UCLA in the News lists selected mentions of UCLA in the world’s news media. Some articles may require registration or a subscription. See more UCLA in the News.

Tropical storm battered some areas but spared others | Los Angeles Times

Daniel Swain, a UCLA climate scientist, said conditions of the storm just didn’t produce those some of the more extreme rainfall rates that were forecast as an outside possibility, which he said helped minimize flooding damage. (Swain was also quoted by the Associated Press, New York Times and NPR, and was interviewed by LAist 89.3-FM’s ‘AirTalk.’)  

Israel’s democracy protests: What happens next? | The Conversation

“Up to this point, the most remarkable positive development that’s come out of this battle against the judicial overhaul – or judicial coup, as its critics call it – has been the political awakening of the Israeli center, which includes a large swath of Israeli society,” said UCLA’s Dov Waxman.

The right-wing campaign to make our kids dumber | Los Angeles Times

“The right has reduced CRT to an incendiary dog whistle,” the Black scholar Robin D.G. Kelley of UCLA has observed, by caricaturing a four-decades-long scholarly effort to analyze “why antidiscrimination law not only fails to remedy structural racism but further entrenches racial inequality” into “a racist plot to teach white children to hate themselves, their country, and their ‘race.’”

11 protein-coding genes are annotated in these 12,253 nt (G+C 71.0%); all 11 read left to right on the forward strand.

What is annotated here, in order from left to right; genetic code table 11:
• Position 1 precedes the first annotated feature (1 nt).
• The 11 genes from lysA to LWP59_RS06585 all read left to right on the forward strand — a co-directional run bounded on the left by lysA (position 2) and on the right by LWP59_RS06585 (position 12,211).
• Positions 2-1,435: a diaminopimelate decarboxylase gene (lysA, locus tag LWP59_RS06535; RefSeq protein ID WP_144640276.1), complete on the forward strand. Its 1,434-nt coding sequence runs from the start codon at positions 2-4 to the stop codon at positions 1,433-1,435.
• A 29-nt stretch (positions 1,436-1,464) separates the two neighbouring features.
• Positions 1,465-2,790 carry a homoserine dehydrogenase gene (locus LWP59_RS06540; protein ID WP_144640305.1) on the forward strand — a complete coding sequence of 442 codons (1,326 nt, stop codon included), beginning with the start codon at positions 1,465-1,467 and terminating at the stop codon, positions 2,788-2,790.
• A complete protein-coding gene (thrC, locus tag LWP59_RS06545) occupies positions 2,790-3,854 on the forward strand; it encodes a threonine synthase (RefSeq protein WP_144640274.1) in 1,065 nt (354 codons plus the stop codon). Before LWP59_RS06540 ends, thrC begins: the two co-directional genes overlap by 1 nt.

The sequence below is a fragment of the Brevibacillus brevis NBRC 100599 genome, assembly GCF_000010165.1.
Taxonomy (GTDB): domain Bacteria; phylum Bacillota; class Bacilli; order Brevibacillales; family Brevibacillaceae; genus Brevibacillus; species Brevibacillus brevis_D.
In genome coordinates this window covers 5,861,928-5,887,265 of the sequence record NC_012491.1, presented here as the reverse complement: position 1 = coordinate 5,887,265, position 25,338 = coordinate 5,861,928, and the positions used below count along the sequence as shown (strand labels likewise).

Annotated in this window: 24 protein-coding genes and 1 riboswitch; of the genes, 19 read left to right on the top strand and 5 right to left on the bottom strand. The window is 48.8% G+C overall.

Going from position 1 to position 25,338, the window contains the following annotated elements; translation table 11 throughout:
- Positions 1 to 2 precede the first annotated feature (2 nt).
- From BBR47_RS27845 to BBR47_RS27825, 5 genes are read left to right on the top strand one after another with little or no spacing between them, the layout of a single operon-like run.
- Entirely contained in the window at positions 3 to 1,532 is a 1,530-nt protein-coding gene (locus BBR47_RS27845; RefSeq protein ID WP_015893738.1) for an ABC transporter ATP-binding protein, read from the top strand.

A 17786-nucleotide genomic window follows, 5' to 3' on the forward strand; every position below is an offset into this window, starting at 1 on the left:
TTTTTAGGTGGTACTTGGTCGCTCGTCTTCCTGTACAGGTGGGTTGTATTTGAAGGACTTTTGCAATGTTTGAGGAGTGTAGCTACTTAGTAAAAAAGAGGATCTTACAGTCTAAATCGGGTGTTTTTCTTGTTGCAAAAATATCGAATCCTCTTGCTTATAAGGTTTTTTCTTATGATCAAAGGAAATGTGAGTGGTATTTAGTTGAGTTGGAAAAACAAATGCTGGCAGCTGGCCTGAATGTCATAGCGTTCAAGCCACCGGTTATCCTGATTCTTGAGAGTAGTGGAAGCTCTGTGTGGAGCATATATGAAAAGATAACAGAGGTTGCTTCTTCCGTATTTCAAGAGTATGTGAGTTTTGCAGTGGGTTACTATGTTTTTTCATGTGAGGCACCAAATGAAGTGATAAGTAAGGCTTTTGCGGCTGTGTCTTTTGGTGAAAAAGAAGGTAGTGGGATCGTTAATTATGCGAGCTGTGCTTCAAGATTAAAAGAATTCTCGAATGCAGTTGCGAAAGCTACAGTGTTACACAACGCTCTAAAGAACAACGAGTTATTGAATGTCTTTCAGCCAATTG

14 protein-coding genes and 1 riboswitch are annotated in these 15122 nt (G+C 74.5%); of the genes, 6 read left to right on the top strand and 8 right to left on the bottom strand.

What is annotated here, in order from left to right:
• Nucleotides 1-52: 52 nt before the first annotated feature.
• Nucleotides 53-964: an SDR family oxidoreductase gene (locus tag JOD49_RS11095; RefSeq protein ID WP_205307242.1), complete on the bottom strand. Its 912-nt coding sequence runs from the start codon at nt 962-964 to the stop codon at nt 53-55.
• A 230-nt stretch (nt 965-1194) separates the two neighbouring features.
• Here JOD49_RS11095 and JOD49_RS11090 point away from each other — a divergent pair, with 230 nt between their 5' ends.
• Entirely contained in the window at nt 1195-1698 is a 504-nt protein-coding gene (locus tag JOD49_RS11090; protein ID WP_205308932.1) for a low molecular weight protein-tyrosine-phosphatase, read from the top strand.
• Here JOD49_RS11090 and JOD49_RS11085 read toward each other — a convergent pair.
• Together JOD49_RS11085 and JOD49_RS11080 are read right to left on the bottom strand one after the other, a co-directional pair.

John Eastman’s bar trial resumes | Los Angeles Times

Scott Cummings, a law professor at UCLA and an expert on legal ethics who has watched the Eastman case unfold, said the bar hearing carried monumental stakes both for the California Bar and for the legal profession. “Unprecedented is an overused word, but it really is an unprecedented situation,” Cummings said. “I think you have to go back to Watergate to find an analog, and in many ways this is more extreme.”

States look to involuntarily hospitalize those in mental crisis | PBS NewsHour

But David Cohen, a UCLA professor and former social worker, says that there isn’t much data on the success of forced mental health treatment. “It suggests that it drives people away from the mental health care system. It retraumatizes people who have often been traumatized. It’s a hit-and-run. It leaves the scene as soon as real problems appear, in fact,” [said Cohen.]

Controversial border strategy to go on trial | NPR’s ‘All Things Considered’

A key White House border strategy is going on trial. The U.S. has admitted tens of thousands of migrants under a legal authority known as parole. But critics say that’s stretching the law too far … And the administration is getting help in the case from some of the people who’ve sponsored their friends and relatives from abroad. Monica Langarica is a lawyer with the UCLA Center for Immigration Law and Policy. She represents those sponsors. “Not only is this entirely consistent with the law, but it’s also no different from what other administrations have done for years,” [said Langarica.]